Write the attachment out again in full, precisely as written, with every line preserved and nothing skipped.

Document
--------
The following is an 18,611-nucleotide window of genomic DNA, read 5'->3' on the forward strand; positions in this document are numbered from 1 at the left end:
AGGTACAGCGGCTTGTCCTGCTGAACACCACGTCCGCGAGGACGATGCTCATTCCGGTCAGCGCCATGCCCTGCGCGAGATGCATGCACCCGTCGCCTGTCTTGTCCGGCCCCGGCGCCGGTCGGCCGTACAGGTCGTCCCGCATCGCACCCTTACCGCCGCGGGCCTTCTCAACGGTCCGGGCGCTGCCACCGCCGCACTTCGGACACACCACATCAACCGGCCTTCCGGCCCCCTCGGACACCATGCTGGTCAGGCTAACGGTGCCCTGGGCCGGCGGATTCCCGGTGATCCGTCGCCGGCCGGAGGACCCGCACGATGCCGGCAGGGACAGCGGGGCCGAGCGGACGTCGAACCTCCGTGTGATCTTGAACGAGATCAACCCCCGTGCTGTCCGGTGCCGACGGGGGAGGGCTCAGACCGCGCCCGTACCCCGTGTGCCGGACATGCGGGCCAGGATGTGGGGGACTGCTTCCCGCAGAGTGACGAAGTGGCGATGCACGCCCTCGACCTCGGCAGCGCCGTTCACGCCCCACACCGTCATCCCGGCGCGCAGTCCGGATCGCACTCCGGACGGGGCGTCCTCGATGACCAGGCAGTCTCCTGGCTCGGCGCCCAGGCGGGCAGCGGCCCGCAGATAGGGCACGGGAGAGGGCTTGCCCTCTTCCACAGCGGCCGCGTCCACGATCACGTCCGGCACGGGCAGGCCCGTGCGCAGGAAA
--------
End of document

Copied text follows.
The following is an 18,611-nucleotide window of genomic DNA, read 5'->3' on the forward strand; positions in this document are numbered from 1 at the left end:
AGGTACAGCGGCTTGTCCTGCTGAACACCACGTCCGCGAGGACGATGCTCATTCCGGTCAGCGCCATGCCCTGCGCGAGATGCATGCACCCGTCGCCTGTCTTGTCCGGCCCCGGCGCCGGTCGGCCGTACAGGTCGTCCCGCATCGCACCCTTACCGCCGCGGGCCTTCTCAACGGTCCGGGCGCTGCCACCGCCGCACTTCGGACACACCACATCAACCGGCCTTCCGGCCCCCTCGGACACCATGCTGGTCAGGCTAACGGTGCCCTGGGCCGGCGGATTCCCGGTGATCCGTCGCCGGCCGGAGGACCCGCACGATGCCGGCAGGGACAGCGGGGCCGAGCGGACGTCGAACCTCCGTGTGATCTTGAACGAGATCAACCCCCGTGCTGTCCGGTGCCGACGGGGGAGGGCTCAGACCGCGCCCGTACCCCGTGTGCCGGACATGCGGGCCAGGATGTGGGGGACTGCTTCCCGCAGAGTGACGAAGTGGCGATGCACGCCCTCGACCTCGGCAGCGCCGTTCACGCCCCACACCGTCATCCCGGCGCGCAGTCCGGATCGCACTCCGGACGGGGCGTCCTCGATGACCAGGCAGTCTCCTGGCTCGGCGCCCAGGCGGGCAGCGGCCCGCAGATAGGGCACGGGAGAGGGCTTGCCCTCTTCCACAGCGGCCGCGTCCACGATCACGTCCGGCACGGGCAGGCCCGTGCGCAGGAAA